Richard Siegmund Lindzen (born 1940) is an atmospheric physicist and a professor of meteorology at MIT renowned for his research in dynamic meteorology, especially atmospheric waves. He is a member of the National Academy of Sciences and held positions at the University of Chicago, Harvard University, and MIT. He was a lead author of Chapter 7  of the IPCC Third Annual Report. He frequently speaks out against the IPCC position that significant global warming is caused by humans (see anthropogenic global warming).
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2 Wall Street Journal 2001
3 IPCC Policymakers Summary criticism
4 Letter to his town mayor, 2003
National Academy of Sciences panel
Lindzen served on an 11-member panel  organized by the National Academy of Sciences. The panel's report, titled Climate Change Science: An Analysis of Some Key Questions, has been widely cited as evidence that leading scientists believe in global warming.
Indeed, the first paragraph of the report summary states,
"Greenhouse gases are accumulated in Earth's atmosphere as a result of human activities, causing surface air temperatures and subsurface ocean temperatures to rise. Temperatures are, in fact, rising. The changes observed over the last several decades are likely mostly due to human activities, but we cannot rule out that some significant part of these changes is also a reflection of natural variability."
Wall Street Journal 2001
Subsequently, however, Lindzen wrote an article for the Wall Street Journal  (June 11, 2001), which insisted that "there is no consensus, unanimous or otherwise, about long-term climate trends or what causes them" and "we are not in a position to confidently attribute past climate change to carbon dioxide or to forecast what the climate will be in the future."
Indeed, he pointed out
"As usual, far too much public attention was paid to the hastily prepared summary rather than to the body of the report. The summary began with a zinger -- that greenhouse gases are accumulating in Earth's atmosphere as a result of human activities, causing surface air temperatures and subsurface ocean temperatures to rise, etc., before following with the necessary qualifications. For example, the full text noted that 20 years was too short a period for estimating long-term trends, but the summary forgot to mention this."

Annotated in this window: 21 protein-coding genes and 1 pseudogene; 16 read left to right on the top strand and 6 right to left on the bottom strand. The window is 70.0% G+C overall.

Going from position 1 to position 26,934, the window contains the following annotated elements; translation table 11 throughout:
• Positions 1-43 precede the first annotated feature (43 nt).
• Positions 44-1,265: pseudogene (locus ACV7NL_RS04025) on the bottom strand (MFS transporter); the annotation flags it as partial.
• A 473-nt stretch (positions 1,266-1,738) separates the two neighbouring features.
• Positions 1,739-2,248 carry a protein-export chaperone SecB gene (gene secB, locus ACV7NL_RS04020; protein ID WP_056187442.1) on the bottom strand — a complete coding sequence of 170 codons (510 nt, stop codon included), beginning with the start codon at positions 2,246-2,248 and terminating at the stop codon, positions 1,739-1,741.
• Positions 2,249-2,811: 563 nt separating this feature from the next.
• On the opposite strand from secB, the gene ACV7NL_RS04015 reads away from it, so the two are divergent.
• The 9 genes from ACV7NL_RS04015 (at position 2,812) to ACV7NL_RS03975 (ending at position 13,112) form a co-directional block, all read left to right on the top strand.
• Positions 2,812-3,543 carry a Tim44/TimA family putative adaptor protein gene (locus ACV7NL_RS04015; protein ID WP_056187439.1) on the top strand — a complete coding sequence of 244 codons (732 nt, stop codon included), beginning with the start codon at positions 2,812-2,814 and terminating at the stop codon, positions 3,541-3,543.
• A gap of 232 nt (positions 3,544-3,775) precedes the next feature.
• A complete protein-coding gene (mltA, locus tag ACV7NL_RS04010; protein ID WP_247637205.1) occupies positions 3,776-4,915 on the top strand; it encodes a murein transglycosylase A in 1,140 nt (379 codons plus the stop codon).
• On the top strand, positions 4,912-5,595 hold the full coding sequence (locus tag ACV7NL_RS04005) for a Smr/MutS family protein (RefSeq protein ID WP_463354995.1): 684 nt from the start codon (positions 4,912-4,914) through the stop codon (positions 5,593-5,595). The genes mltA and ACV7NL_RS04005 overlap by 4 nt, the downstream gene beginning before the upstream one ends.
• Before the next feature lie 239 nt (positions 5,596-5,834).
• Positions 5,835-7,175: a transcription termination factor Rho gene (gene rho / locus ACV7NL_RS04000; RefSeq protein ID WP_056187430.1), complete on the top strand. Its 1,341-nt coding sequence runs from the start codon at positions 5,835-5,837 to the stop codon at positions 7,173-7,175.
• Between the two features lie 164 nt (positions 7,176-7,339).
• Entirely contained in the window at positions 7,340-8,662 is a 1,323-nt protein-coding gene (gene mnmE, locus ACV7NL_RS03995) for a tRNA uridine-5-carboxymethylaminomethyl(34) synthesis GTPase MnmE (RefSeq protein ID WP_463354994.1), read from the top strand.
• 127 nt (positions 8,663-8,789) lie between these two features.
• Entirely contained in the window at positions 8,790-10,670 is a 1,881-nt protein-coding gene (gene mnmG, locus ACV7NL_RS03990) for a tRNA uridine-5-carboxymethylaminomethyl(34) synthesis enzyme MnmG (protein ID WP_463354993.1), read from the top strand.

Lindzen worked on IPCC Working Group 1, Chapter 7, which is the section which considers the physical processes that are active in real world climate. Lindzen stated in May 2001  that
the IPCC summary does not support the full document: see IPCC. Lindzen further criticized the IPCC for alterations to the Policymakers Summary of its 2001 global warming report, saying:
IPCC Policymakers Summary criticism
Editorial note: The "30 years" period begins at 1970, near the start of the warming trend. The IPCC Shanghai version's "50 years" period of "observed warming" begins in the midst of the 1945-1975 cooling period before the warming trend.
Lindzen worked on IPCC Working Group 1, Chapter 7, which is the section which considers the physical processes that are active in real world climate. Lindzen stated in May 2001  that the IPCC summary does not support the full document: see IPCC. Lindzen further criticized the IPCC for alterations to the Policymakers Summary of its 2001 global warming report, saying:
However, the NAS panel on which Lindzen served (see above) said :
- "The committee finds that the full IPCC Working Group I (WGI) report is an admirable summary of research activities in climate science, and the full report is adequately summarized in the Technical Summary. The full WGI report and its Technical Summary are not specifically directed at policy. The Summary for Policymakers reflects less emphasis on communicating the basis for uncertainty and a stronger emphasis on areas of major concern associated with human-induced climate change. This change in emphasis appears to be the result of a summary process in which scientists work with policy makers on the document. Written responses from U.S. coordinating and lead scientific authors to the committee indicate, however, that (a) no changes were made without the consent of the convening lead authors (this group represents a fraction of the lead and contributing authors) and (b) most changes that did occur lacked significant impact."
Letter to his town mayor, 2003
In September 2003 Lindzen wrote an open letter to his town mayor , putting his opinions on global warming. He says "...the temperature rise seen so far is much less (by a factor of 2-3) than models predict...". This statement is, however, false: see climate model.